The Premier Golf League will have 18 events, 48 players and a massive purse of $240 million
No one has a monopoly on good ideas—proven ones, that is. The business of professional golf is a tricky one, but as the commercial success of the Asian, European, USPGA Tours, as well as innumerable national and second-tier tours across the world attests, professional golf continues to be one of the most lucrative sports in the world. Admittedly, the pro game has been facing challenges in the West: the number of golf courses has steadily declined over the past couple of decades as has the number of players. Millennials, with their short attention span, haven’t exactly been taking to the game in droves, and sponsors have been gravitating towards other sports.
It’s a very different scenario in Asia and the Gulf states. I don’t know about the future, but this is unquestionably where the present of the game lies. Japan, South Korea, China, the UAE, Thailand, Malaysia and Indonesia, among other countries, are, indelicately put, where the money lies for golf. Ergo, the European and USPGA Tours have been making transcontinental forays, tying up with national tours, as well as the Asian Tour, to set up and co-sanction events in the region. The latter has pursued a policy of wary cooperation rather than a confrontational one of marking its turf. Needless to say, the Asian Tour realises, prudently, that the star power of the premier tours and the ripple effect of that on television viewership and, consequently, potential sponsorship is only good for the game, and in line with the Tour’s long-term interests.
That is not the way things panned out in 2009 when the renegade OneAsia Tour was launched out of Australia. At the time, the rebel tour had scored one over the Asian Tour by snatching the rights to host the high-profile Volvo China Open as its debut event, followed by the Midea China Classic and the Korea Open. Eventually, though, it was outmanoeuvred by the Asian Tour, and with only three confirmed events in 2017 (all co-sanctioned) and one unconfirmed event in China, the OneAsia Tour hobbled towards an untimely collapse.
That was not the first time attempts to set up a breakaway tour came to naught. Former world number one and golfing legend Greg Norman, as good a businessman as he was a player, unveiled plans for a World Golf Tour (WGT) in 1994 only to have the fledgling proposal squashed by the US PGA Tour’s then commissioner Tim Finchem who threatened to suspend players who took part. Norman even had a television rights deal in place with Fox’s Rupert Murdoch, but the WGT never saw light of day.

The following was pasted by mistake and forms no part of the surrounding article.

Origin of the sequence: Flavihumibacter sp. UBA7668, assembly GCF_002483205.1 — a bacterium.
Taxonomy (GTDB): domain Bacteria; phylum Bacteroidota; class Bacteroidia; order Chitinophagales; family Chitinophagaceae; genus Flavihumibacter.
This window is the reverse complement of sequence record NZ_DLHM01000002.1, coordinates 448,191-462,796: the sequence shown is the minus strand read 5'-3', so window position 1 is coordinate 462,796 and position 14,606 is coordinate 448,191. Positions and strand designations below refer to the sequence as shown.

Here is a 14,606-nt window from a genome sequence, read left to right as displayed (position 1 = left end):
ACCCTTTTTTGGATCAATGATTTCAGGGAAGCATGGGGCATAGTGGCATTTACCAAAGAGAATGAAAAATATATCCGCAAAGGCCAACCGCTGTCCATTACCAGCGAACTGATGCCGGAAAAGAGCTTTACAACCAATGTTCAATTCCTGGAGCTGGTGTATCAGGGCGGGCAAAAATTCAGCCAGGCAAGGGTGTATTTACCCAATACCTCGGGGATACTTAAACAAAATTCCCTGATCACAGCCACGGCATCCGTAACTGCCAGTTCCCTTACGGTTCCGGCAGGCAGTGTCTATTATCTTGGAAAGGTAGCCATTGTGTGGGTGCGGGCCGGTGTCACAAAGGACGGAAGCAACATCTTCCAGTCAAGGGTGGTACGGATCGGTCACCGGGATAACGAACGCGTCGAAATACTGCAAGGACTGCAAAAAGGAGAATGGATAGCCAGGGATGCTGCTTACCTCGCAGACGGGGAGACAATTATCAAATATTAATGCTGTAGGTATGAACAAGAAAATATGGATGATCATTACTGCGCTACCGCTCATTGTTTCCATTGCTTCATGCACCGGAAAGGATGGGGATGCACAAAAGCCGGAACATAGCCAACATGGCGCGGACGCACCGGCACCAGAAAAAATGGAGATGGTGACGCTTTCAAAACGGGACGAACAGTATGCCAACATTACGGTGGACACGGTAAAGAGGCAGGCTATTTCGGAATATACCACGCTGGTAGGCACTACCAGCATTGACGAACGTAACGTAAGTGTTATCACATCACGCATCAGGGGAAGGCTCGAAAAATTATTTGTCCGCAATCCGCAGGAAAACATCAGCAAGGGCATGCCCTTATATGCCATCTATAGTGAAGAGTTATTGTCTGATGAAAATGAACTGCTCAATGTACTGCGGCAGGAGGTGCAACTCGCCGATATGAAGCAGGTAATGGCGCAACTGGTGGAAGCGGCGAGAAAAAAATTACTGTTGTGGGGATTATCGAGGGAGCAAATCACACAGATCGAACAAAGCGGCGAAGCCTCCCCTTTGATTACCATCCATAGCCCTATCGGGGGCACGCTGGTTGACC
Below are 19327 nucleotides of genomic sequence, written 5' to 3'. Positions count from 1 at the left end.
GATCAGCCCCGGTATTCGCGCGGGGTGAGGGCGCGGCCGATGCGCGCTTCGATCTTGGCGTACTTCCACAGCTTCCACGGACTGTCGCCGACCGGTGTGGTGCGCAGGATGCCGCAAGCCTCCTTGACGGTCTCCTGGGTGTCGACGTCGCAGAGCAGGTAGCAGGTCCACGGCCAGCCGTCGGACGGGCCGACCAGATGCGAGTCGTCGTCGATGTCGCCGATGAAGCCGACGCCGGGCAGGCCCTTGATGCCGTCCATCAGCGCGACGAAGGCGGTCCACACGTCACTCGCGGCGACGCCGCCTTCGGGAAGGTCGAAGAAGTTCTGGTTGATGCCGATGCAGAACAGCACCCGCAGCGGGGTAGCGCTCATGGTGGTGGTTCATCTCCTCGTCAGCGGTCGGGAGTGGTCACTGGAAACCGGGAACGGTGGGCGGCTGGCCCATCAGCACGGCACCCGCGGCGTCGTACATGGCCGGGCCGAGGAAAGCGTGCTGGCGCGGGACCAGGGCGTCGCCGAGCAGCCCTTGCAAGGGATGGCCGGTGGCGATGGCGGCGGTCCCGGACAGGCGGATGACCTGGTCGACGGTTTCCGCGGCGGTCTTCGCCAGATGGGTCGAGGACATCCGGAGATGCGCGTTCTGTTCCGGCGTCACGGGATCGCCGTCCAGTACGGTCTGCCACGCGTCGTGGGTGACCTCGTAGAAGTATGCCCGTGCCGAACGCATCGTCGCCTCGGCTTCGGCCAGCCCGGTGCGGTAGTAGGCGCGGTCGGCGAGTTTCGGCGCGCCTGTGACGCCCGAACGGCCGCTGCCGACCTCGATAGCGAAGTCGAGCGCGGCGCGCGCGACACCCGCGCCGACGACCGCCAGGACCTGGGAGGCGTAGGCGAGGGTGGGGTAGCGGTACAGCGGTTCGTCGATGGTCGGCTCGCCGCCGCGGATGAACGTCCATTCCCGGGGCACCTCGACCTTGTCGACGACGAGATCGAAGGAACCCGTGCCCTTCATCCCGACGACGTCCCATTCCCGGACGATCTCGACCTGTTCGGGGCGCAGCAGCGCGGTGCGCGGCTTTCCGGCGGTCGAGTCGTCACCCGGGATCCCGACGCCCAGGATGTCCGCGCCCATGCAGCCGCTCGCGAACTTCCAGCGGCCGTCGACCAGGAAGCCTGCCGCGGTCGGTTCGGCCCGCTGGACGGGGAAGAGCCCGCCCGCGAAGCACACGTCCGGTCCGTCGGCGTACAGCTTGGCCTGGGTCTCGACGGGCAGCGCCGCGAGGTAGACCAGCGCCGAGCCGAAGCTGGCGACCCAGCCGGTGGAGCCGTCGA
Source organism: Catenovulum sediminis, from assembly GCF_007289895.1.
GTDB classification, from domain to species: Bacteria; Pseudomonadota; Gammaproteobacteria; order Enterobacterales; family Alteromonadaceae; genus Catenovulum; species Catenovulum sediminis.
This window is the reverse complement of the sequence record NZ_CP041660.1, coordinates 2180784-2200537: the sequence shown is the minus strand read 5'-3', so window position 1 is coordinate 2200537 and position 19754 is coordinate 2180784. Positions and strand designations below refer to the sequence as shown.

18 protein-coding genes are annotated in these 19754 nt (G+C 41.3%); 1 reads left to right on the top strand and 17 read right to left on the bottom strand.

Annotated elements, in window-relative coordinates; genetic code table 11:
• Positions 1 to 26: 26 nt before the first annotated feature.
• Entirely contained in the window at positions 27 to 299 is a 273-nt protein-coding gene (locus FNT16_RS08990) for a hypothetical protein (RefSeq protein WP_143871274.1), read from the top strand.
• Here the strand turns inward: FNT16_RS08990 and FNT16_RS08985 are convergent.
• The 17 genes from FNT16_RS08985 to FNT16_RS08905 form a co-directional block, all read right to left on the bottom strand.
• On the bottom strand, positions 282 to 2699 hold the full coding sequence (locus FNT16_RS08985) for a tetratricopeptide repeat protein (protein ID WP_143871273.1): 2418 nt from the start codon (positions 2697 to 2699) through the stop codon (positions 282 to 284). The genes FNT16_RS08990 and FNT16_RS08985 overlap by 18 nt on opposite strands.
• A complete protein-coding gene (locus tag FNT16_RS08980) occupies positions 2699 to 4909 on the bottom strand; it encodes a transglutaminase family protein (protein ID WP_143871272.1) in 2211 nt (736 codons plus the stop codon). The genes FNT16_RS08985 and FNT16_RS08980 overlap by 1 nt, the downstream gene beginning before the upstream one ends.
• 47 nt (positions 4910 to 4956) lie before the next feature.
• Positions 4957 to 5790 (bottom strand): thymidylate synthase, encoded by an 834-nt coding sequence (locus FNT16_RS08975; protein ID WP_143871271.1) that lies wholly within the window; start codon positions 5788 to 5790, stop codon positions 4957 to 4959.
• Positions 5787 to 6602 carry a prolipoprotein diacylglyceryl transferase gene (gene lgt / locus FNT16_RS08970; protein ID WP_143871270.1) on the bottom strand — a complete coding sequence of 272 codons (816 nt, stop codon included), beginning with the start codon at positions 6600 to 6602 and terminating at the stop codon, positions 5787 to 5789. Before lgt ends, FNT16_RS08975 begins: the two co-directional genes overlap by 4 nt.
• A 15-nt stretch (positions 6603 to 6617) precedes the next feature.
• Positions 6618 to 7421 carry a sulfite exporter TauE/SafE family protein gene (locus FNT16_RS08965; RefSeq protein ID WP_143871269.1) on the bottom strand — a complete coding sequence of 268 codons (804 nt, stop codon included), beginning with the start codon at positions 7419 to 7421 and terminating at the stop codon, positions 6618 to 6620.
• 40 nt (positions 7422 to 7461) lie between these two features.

Now, 26 years later, the time finally appears to have arrived for Norman’s brainchild, albeit in a different guise. Earlier this month, the World Golf Group, based in Britain, announced a new global golf tour that it intends to launch in 2022. The Premier Golf League, much like the WGC events, will have a restricted field (48 players), no cut, and a massive purse of $240 million. “I’m not saying I’ve been vindicated, but my concept had legs and the timing was not right perhaps because of the individuals behind the scenes,” Norman said last week. “My thought process, my vision was right. It was probably just at the wrong time.”
Even though he’s not working with the new league in a professional capacity, Norman said he was sought out by the Raine Group—the New York-based investment firm that’s backing the new league—as long back as 2018.
“They asked me a few questions—‘What are the potential hurdles and stopping blocks?’” Norman said. “They were already deep into their business concept and proving it out. (The initial meeting) was just trying to understand a little bit more from someone with experience,” Norman told Golf.com.
One of the reasons the WGT failed to take off was that the environment of professional golf wasn’t conducive to the idea of players as independent contractors, untrammelled by an overarching entity. At the time the PGA Tour was sufficiently shaken to take steps to remedy, what it realised was a lacuna in its offerings and established the World Golf Championship (WGC) events with prize money comparable to the four majors.
Now, it’s no secret that a number of top players have differences with the way the USPGA Tour runs its business. On the eve of the Farmer’s Insurance Open last week, Rory McIlroy didn’t mince words when asked about the formation of the new league: “It might be a catalyst for some changes on this tour that can help it grow and move forward,” McIlroy said. “You know, reward the top players the way they should be.”
The whispers have already begun and prompted the PGL to issue a statement to the effect that it is the Tour’s intention to “…work with, rather than challenge, existing tours for the betterment of golf as a sport, pastime and media property.” Norman indicated that he’d already heard rumours that the PGL could possibly trigger a merger of the PGA Tour and European Tour to create a world tour.
It’s going to be a headache for the premier tours, but competition is always good to preserve a level playing field. The players are obviously delighted at the development because PGL will offer them a welcome alternative.“I love the PGA Tour, but definitely these guys have exploited a couple of holes in the system in the way golf at the highest level is nowadays and how it has sort of transitioned from a competition tour to entertainment,” McIlroy said. “It might be the catalyst for something a little bit different out here as well… who knows?”
A golfer, Meraj Shah also writes about the game